Turning His Hand to Novel Writing (2007)
Best known for his “Naked” and “Edward Scissorhands” roles, David Thewlis has just written his first novel, he tells Donald Clarke.
Not many first-time novelists get through an interview without being asked about the apparent autobiographical elements in their books.
And David Thewlis, the stringy, rabbit-faced actor, who shot to prominence in Mike Leigh’s “Naked”, has, in the writing of “The Late Hector Kipling”, made a particularly weighty rod for his own back. Set among the sweaty dives of Soho and the pretentious galleries of the East End, the book deals with a young British artist – or should that be Young British Artist? – raised by lower middle-class parents in Blackpool. Thewlis, though he does paint a bit, is not a member of the daub fraternity, but he is from Blackpool and his parents do sound very like Mr and Mrs Kipling. Early on in the book, we find the artist visiting home with his Greek girlfriend. His mum asks incessant questions about his work, while Dad, deaf as a boulder, keeps his eyes on the television.
“Well, yeah, the parents were the bit I changed the least,” Thewlis says. “And I had to explain that to them. My dad read it and hasn’t got angry with me. My mum hasn’t read it yet. There is something there about the way my mum asks incessant questions and, yeah, my dad is a bit deaf. But, you know, my dad had never read a book in his life before as far as I know.” The portrait of the couple is, to be fair, a generous one. They don’t quite understand what their son, a painter, is up to, but they come across as generous folk and the prose does not patronise them.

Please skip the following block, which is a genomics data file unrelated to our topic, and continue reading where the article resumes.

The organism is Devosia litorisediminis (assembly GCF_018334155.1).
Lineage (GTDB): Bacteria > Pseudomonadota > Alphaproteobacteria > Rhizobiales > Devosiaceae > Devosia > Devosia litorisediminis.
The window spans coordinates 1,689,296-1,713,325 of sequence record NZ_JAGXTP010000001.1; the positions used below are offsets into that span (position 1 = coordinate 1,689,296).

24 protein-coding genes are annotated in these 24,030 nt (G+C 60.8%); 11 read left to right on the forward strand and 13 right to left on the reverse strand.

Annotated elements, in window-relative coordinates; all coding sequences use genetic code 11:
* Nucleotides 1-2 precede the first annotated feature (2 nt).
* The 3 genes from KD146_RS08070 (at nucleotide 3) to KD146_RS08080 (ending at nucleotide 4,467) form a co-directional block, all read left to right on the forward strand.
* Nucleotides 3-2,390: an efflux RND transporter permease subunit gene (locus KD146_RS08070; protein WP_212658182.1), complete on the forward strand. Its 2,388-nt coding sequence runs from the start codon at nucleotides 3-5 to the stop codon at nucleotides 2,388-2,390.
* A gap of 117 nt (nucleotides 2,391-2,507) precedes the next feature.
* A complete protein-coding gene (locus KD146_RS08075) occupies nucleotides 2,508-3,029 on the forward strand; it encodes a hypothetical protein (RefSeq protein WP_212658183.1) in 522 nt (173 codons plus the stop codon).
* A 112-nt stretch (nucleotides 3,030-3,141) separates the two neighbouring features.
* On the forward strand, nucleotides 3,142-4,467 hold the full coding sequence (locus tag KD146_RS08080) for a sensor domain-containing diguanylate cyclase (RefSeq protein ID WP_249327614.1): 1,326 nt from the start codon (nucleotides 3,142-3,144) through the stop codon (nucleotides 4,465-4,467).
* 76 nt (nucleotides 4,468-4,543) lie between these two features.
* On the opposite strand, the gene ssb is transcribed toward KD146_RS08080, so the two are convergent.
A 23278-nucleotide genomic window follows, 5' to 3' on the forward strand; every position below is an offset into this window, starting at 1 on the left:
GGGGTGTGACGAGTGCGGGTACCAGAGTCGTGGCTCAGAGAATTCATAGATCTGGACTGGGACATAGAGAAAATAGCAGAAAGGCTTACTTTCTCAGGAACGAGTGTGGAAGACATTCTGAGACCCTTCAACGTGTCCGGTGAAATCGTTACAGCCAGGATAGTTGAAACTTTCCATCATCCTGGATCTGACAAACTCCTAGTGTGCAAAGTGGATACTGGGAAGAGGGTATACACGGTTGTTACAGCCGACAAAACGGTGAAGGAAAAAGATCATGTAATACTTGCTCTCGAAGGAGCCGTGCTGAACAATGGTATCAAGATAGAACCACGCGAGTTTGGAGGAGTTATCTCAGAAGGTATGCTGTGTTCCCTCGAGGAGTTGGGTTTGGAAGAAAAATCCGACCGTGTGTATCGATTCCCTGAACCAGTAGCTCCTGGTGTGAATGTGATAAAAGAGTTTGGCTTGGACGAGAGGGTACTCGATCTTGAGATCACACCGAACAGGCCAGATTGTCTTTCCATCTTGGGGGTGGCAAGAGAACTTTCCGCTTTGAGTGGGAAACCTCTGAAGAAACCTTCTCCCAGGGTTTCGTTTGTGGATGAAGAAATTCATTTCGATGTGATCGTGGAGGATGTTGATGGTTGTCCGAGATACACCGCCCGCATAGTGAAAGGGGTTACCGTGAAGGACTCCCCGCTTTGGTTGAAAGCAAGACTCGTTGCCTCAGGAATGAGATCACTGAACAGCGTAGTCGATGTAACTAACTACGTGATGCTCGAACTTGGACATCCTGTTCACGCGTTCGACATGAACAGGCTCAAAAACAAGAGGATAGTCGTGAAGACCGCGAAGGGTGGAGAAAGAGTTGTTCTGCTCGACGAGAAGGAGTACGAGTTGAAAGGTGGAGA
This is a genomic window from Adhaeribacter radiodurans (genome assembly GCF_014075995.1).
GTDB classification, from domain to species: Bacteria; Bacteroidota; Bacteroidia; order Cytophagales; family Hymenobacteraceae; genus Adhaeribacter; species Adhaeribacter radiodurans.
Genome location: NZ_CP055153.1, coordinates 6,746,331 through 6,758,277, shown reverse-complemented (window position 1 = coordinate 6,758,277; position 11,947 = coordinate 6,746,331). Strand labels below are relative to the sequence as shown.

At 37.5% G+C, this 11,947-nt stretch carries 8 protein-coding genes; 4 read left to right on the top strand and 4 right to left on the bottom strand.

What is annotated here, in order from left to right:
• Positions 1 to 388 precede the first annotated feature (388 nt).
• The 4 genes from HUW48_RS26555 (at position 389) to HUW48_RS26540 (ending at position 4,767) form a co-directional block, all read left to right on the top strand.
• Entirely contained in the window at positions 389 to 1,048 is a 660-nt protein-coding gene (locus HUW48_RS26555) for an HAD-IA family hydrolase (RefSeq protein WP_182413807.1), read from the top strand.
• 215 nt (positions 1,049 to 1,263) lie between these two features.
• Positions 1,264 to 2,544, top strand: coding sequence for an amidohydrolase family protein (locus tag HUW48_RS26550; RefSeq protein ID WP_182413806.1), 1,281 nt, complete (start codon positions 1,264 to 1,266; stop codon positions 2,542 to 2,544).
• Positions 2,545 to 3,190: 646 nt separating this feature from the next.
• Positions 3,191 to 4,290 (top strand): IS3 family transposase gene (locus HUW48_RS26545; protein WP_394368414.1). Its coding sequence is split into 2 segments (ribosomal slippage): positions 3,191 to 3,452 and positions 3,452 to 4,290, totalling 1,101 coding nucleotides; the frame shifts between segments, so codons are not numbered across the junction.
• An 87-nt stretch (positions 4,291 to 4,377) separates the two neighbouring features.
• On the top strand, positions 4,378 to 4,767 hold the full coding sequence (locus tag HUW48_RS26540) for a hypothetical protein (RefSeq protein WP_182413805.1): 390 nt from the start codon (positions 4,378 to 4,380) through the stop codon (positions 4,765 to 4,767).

“They were always really supportive of me,” Thewlis says of his own folks. “I can remember, after I started doing films, my mum began going to more arthouse films. She went to see “Edward Scissorhands” and phoned me up and said: ‘What was that all about? He had scissors on his hands.’ Good question. I think she should review films on Channel 4.” His perfectly regular Hollywood teeth aside, David Thewlis still remains very much a Lancashire man. Craggy in appearance and genial in conversation, he could – if he kept his incisors hidden – join a queue for the No 42 bus to Lancaster without drawing undue attention.
Twenty-five years ago, the young David, whose dad was a shopkeeper, was trundling about the north trying to be a rock star. His band were, he maintains, good enough to briefly attract the attention of Tony Wilson, founder of Factory Records, but it eventually became clear that, to make it, they would have to head for London.
“Then suddenly the other guys in the band wanted to go to drama school,” he says. “I didn’t even know what drama school was. But we all got into the same school and, then, didn’t have time to rehearse the band. So the guys wanted to head back to Blackpool, but, by then, people had started telling me I was good. So I thought: hang on, I’ll give this a go. Then a whole world of literature and art opened up.”